Columns

Will Wray ’10: Tobin plays hardball

By
Opinions Columnist
Tuesday, December 1, 2009

Rhode Island’s own Bishop Thomas Tobin went head-to-head with Chris Matthews on MSNBC’s Hardball last Wednesday. While it is uncertain who won the confrontation, it is quite clear that Matthews was wrong. Whatever Rhode Island Congressman Patrick Kennedy is, he is not a good Catholic. Bishop Tobin is free to tell him as much without exposing himself to accusations of “transgressing into the law.”

The casus belli was Patrick Kennedy’s public announcement that he was asked to refrain from taking communion by Bishop Tobin in February 2007. The Bishop told Rep. Kennedy that certain positions he took as a legislator disqualified him from participating in the Catholic ritual. Kennedy’s announcement has been widely publicized, not least because the positions in question concerned abortion.

Abortion legislation was certainly the cornerstone of Matthews’ argument. In a flurry of questions that put the Bishop at a marked disadvantage, Matthews pointed out that any law criminalizing abortion would be impractical. The Bishop repeatedly insisted that his job was not to craft legislation, but to ensure that “…Catholics who are in political office are faithful…to the dictates of their conscience.”

Much of the criticism directed towards Matthews alleges that he was blustery and discourteous. This point is indisputable. Matthews frequently interrupted the Bishop, forced him to answer leading questions (questions which are by their very nature slanted or testimonial, e.g. “Have you stopped beating your wife?”), and used the ecclesiastical title ‘Your Excellency’ in a manner that suggested Bishop Tobin was anything but. Matthews’ stridency smacked of a guilty Roman Catholic conscience desperate for vindication. Whether his confrontational style was effective or unappealing is a question which only Hardball’s ratings will satisfy.

What is certain is that Matthews was wrong, deeply wrong. Matthews failed to see the difference between actively trying to impose a particular religion’s moral dictates as law on one hand, and simply holding public office while remaining true to one’s moral code. Bishop Tobin never advocated the former, and Kennedy failed in the latter.

Even if the wisest public policy is to keep abortion legal, Kennedy identifying himself as a good Catholic while supporting pro-choice legislation is akin to an individual identifying himself as a hard-line ethical vegetarian while working at a factory farm. While many ethical vegetarians acknowledge that animal protein is necessary for the developing world, or that it would be oppressive to make eating meat illegal, active affirmation of mass animal slaughter contradicts the principles of ethical vegetarianism.

As Bishop Tobin pointed out, it is not his job to write the laws. It is not even his job to be “politically active.” The Bishop privately counsels individuals — individuals who have freely approached the Church — as to how their actions conform with Catholic norms.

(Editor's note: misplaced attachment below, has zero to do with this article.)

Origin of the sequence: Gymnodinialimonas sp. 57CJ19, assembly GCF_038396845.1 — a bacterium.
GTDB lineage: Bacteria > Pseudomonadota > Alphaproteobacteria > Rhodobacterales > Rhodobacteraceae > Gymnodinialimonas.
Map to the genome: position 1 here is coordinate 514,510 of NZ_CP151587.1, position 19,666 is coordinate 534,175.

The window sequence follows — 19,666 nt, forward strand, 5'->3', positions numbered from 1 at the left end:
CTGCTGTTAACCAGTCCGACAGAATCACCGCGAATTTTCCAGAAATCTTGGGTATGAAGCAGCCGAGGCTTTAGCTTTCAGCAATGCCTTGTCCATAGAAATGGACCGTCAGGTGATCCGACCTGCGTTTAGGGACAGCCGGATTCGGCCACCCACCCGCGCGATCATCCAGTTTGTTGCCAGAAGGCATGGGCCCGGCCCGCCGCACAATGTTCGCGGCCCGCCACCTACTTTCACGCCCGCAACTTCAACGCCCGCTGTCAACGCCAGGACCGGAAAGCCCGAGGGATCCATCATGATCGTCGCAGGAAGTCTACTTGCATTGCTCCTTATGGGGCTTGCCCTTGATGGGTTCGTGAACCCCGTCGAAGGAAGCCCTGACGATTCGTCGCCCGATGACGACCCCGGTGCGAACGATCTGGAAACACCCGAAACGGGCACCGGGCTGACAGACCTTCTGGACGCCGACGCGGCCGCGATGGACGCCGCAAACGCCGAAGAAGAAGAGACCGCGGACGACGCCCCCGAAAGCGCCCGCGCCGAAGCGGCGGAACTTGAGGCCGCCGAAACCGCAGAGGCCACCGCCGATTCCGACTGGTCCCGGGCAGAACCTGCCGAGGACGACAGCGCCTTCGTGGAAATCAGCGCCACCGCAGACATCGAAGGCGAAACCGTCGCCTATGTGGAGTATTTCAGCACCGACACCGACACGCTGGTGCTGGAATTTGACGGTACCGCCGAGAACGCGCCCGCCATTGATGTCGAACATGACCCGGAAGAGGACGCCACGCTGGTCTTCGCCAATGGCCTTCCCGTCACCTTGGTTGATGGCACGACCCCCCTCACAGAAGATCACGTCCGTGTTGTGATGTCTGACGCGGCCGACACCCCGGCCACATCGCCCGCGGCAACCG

Bishop Tobin’s choice not to be a legislator was in part based upon his personal decision not to pick a profession where the necessities of the job contradicted his faith. If Kennedy felt strongly about his Catholic beliefs, he would have done the same.

Kennedy would like this incident to establish him as a martyr to the cause of keeping church and state separate. However he has no compunctions about blurring the line when it seems politically advantageous. In an October 22 interview, Kennedy accused the Catholic church of fanning “the flames of dissent and discord [because]…if the church is pro-life, then they ought to be for health care reform because it’s going to provide health care that are going to keep people alive.”

This statement is flawed in almost too many ways to count. It assumes that government-initiated healthcare reform will help, not hurt, it exhibits some regrettable grammar and it blatantly overlooks the fact that the church opposed a specific bill because it provided state-subsidized abortions.

Most importantly, it demonstrates that Patrick Kennedy, who came to Brown to declare that we need the public option because “all of us are children of God,” is inconsistent in his reasoning. If religious mores have no place in the public sphere, then Kennedy should delineate precisely why he supports legislation in a secular fashion.

Without vague references to natural law or appeals to an undefined, universalist God, what doctrine guides Kennedy when he determines which goods or services should be provided to our citizens and how these should be prioritized? Is he a utilitarian, because he cares about the aggregate health and happiness of Americans? Is he a national socialist, because he directs the wealth generated by American citizens to provide for American well-being? Is he a technocrat, because he supports having government-appointed “experts” regulate how a given industry will be operated?

There is, of course, an ideology which encompasses all of the above and explains Kennedy’s stances. He is a populist: he allocates taxpayers’ money wherever it will get him elected.

Will Wray ’10 is late for a vote.